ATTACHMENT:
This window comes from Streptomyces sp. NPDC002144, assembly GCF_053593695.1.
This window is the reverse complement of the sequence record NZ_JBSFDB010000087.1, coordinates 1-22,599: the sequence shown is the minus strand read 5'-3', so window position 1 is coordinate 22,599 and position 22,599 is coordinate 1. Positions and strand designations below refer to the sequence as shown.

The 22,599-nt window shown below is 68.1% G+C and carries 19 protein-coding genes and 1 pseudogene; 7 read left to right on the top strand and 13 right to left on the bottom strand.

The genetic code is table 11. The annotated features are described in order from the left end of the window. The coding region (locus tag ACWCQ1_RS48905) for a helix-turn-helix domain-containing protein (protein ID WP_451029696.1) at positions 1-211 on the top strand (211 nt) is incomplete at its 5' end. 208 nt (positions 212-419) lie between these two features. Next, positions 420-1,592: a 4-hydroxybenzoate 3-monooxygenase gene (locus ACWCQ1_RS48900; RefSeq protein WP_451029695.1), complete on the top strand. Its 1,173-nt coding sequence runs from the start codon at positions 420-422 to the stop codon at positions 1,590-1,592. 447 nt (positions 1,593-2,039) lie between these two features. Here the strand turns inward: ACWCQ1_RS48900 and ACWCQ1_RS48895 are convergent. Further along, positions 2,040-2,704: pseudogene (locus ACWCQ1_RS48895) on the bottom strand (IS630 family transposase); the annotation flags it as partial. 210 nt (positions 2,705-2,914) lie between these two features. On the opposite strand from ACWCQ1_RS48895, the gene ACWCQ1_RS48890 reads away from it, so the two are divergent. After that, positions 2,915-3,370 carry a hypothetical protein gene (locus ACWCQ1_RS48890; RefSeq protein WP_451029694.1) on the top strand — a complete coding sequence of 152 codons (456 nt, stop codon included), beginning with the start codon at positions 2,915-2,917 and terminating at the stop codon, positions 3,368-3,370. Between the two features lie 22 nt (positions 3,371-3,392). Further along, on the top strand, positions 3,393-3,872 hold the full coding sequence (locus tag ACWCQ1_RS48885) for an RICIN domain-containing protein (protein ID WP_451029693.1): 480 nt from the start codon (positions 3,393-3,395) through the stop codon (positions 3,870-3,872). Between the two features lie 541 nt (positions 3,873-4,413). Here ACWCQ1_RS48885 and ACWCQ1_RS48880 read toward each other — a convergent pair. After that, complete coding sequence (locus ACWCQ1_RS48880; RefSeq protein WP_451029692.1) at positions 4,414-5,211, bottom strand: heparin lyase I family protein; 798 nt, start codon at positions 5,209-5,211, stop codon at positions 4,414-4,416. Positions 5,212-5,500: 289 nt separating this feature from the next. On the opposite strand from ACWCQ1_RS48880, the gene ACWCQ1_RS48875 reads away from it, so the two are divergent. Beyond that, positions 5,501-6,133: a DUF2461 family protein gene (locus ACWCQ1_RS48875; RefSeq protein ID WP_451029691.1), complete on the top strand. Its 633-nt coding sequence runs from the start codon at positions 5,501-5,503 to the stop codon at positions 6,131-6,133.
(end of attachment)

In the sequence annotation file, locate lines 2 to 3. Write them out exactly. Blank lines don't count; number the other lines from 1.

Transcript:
This window is the reverse complement of the sequence record NZ_JBSFDB010000087.1, coordinates 1-22,599: the sequence shown is the minus strand read 5'-3', so window position 1 is coordinate 22,599 and position 22,599 is coordinate 1. Positions and strand designations below refer to the sequence as shown.

The 22,599-nt window shown below is 68.1% G+C and carries 19 protein-coding genes and 1 pseudogene; 7 read left to right on the top strand and 13 right to left on the bottom strand.